We are entering, yet again, a new season and I am still working out what it might look like. In order to do this and to walk through June with peace, I feel like I have to continue a habit I started in May. That habit is called looping.
After listening to a podcast by my favorite author, Emily P. Freeman, share how she has been getting things done, specifically working from home, during the stay-at-home order. In her explanation she mentioned the term “looping”.
The way looping works is pretty simple. You take the list of items you want to do and work on one at a time. You do it until it’s done, or what needs to be done with that item is complete for that day and then you move on to the next item on the list.
In a time where there is less structure and predictability to life yet doing essential tasks such as caring for yourself and your people is, looping has given me a peaceful way to approach the never ending job that is the to do list. Specifically I have applied this to my cleaning routine, office routine (emails, calendar, meal planning, etc.), and project list. The pace of productivity has slowed down but so has my heart rate. I struggle a little less often with the shame of not getting as much done. I accept the day more for what it is and walk in it. Knowing that the item on my loop list is not going anywhere, that the item waiting in queue isn’t either, that I am doing the best I can with what I have, my time, I can work with a little less stress, and leave the rest until it comes back around in the loop.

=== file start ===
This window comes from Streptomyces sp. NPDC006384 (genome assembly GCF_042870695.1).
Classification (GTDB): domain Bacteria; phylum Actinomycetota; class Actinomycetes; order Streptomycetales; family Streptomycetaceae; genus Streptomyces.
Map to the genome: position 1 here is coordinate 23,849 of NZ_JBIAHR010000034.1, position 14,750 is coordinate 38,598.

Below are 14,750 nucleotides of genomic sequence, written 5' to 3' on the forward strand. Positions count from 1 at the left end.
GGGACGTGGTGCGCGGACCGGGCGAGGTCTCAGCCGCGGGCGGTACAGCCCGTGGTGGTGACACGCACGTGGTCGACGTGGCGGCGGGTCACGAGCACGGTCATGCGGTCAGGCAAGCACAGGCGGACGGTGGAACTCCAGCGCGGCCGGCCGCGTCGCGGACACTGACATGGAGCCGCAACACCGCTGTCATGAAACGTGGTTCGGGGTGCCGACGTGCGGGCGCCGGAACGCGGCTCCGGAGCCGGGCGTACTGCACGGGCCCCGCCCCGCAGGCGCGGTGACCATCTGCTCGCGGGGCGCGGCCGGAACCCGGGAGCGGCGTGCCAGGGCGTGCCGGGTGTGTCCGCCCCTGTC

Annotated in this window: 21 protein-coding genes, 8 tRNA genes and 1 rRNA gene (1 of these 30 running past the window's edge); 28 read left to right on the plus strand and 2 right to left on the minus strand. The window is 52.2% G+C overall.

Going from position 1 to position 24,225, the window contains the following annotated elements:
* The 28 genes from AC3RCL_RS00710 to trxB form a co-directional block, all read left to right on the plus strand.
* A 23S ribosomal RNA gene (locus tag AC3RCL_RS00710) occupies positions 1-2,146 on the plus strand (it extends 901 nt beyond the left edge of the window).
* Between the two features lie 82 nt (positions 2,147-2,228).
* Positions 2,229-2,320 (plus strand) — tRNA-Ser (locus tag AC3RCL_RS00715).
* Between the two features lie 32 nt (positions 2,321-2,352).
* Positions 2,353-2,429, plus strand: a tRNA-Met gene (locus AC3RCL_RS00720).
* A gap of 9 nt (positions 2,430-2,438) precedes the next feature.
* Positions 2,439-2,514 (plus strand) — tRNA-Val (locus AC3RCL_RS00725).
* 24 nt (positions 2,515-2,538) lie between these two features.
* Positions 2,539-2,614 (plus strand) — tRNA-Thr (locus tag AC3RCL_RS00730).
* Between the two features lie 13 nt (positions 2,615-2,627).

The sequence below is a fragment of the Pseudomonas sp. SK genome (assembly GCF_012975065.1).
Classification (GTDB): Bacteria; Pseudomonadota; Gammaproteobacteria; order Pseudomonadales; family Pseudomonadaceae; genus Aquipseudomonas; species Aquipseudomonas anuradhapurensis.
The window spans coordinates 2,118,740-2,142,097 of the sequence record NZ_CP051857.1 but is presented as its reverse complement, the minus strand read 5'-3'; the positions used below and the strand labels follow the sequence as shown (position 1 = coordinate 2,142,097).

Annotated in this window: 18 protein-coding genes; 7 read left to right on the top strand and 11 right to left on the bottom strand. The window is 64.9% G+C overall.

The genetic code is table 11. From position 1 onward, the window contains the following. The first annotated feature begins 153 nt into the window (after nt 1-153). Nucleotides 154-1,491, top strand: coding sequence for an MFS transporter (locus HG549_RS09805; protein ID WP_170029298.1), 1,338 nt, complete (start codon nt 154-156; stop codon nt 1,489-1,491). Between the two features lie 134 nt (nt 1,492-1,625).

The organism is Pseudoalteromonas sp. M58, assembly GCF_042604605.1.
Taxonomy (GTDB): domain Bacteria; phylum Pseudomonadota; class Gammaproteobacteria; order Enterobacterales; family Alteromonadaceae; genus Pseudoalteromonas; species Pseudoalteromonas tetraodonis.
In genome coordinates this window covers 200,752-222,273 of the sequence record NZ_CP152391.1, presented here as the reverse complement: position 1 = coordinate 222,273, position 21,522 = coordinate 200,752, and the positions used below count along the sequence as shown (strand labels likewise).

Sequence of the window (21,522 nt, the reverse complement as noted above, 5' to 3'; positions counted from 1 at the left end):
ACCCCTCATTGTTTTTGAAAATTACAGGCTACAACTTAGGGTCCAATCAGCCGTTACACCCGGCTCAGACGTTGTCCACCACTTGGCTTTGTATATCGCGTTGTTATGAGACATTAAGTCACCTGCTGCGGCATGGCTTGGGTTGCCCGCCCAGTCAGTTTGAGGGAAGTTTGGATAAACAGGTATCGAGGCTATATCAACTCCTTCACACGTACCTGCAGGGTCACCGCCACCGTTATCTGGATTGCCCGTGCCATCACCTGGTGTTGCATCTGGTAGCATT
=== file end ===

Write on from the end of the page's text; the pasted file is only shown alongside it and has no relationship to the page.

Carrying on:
Dot #3 – Looking for some peace in your summer? Trying looping your to do list. You may find it is good for your soul too.
As I continue to move into June the questions I ask will be a little different. Also inspired by my favorite author I plan to consider the following; what was a moment of celebration in June and to name something you’re reconsidering as a result of the last 30 days. Lastly, what is one thing you’d like to start doing in July?
June has gotten off to a tough start. For now, I will leave it at that. I look forward to sharing what I hear during June next month.